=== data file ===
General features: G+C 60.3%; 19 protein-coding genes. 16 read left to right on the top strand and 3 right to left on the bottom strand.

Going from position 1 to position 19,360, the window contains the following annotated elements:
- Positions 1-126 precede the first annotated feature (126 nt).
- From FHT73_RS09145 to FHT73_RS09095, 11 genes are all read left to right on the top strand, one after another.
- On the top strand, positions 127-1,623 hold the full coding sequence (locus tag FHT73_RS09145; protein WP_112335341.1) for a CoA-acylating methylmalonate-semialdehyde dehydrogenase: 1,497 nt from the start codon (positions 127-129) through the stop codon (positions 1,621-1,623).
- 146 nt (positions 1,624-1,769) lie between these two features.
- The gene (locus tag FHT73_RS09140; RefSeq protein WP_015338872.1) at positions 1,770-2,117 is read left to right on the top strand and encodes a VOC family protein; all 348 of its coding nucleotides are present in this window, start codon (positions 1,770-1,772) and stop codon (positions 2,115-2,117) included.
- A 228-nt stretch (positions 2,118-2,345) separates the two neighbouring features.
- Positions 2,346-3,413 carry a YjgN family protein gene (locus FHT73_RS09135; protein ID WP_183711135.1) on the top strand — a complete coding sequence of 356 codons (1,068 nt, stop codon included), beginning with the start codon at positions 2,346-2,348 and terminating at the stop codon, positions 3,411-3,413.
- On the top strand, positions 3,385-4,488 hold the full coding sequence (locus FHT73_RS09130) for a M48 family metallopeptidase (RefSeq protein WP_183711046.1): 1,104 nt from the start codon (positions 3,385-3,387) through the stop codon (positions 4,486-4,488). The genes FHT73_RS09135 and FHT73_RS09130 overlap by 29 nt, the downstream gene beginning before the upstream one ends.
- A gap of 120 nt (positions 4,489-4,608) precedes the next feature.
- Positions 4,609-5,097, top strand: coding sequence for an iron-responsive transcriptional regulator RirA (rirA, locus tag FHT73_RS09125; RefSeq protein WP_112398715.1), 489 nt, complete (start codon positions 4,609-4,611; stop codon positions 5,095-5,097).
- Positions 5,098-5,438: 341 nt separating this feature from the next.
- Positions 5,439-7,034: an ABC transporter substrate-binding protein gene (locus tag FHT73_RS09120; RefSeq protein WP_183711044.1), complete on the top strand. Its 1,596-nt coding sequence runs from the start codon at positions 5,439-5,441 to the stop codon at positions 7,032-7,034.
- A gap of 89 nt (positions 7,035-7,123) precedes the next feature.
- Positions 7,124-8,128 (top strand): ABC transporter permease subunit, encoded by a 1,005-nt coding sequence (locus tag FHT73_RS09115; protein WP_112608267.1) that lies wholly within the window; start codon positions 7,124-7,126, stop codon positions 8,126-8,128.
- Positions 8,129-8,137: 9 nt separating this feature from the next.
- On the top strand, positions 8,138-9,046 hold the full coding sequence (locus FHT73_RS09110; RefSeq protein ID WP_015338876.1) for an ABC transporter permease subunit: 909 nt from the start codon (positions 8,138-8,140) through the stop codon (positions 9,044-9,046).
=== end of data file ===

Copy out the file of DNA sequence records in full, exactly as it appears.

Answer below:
General features: G+C 60.3%; 19 protein-coding genes. 16 read left to right on the top strand and 3 right to left on the bottom strand.

Going from position 1 to position 19,360, the window contains the following annotated elements:
- Positions 1-126 precede the first annotated feature (126 nt).
- From FHT73_RS09145 to FHT73_RS09095, 11 genes are all read left to right on the top strand, one after another.
- On the top strand, positions 127-1,623 hold the full coding sequence (locus tag FHT73_RS09145; protein WP_112335341.1) for a CoA-acylating methylmalonate-semialdehyde dehydrogenase: 1,497 nt from the start codon (positions 127-129) through the stop codon (positions 1,621-1,623).
- 146 nt (positions 1,624-1,769) lie between these two features.
- The gene (locus tag FHT73_RS09140; RefSeq protein WP_015338872.1) at positions 1,770-2,117 is read left to right on the top strand and encodes a VOC family protein; all 348 of its coding nucleotides are present in this window, start codon (positions 1,770-1,772) and stop codon (positions 2,115-2,117) included.
- A 228-nt stretch (positions 2,118-2,345) separates the two neighbouring features.
- Positions 2,346-3,413 carry a YjgN family protein gene (locus FHT73_RS09135; protein ID WP_183711135.1) on the top strand — a complete coding sequence of 356 codons (1,068 nt, stop codon included), beginning with the start codon at positions 2,346-2,348 and terminating at the stop codon, positions 3,411-3,413.
- On the top strand, positions 3,385-4,488 hold the full coding sequence (locus FHT73_RS09130) for a M48 family metallopeptidase (RefSeq protein WP_183711046.1): 1,104 nt from the start codon (positions 3,385-3,387) through the stop codon (positions 4,486-4,488). The genes FHT73_RS09135 and FHT73_RS09130 overlap by 29 nt, the downstream gene beginning before the upstream one ends.
- A gap of 120 nt (positions 4,489-4,608) precedes the next feature.
- Positions 4,609-5,097, top strand: coding sequence for an iron-responsive transcriptional regulator RirA (rirA, locus tag FHT73_RS09125; RefSeq protein WP_112398715.1), 489 nt, complete (start codon positions 4,609-4,611; stop codon positions 5,095-5,097).
- Positions 5,098-5,438: 341 nt separating this feature from the next.
- Positions 5,439-7,034: an ABC transporter substrate-binding protein gene (locus tag FHT73_RS09120; RefSeq protein WP_183711044.1), complete on the top strand. Its 1,596-nt coding sequence runs from the start codon at positions 5,439-5,441 to the stop codon at positions 7,032-7,034.
- A gap of 89 nt (positions 7,035-7,123) precedes the next feature.
- Positions 7,124-8,128 (top strand): ABC transporter permease subunit, encoded by a 1,005-nt coding sequence (locus tag FHT73_RS09115; protein WP_112608267.1) that lies wholly within the window; start codon positions 7,124-7,126, stop codon positions 8,126-8,128.
- Positions 8,129-8,137: 9 nt separating this feature from the next.
- On the top strand, positions 8,138-9,046 hold the full coding sequence (locus FHT73_RS09110; RefSeq protein ID WP_015338876.1) for an ABC transporter permease subunit: 909 nt from the start codon (positions 8,138-8,140) through the stop codon (positions 9,044-9,046).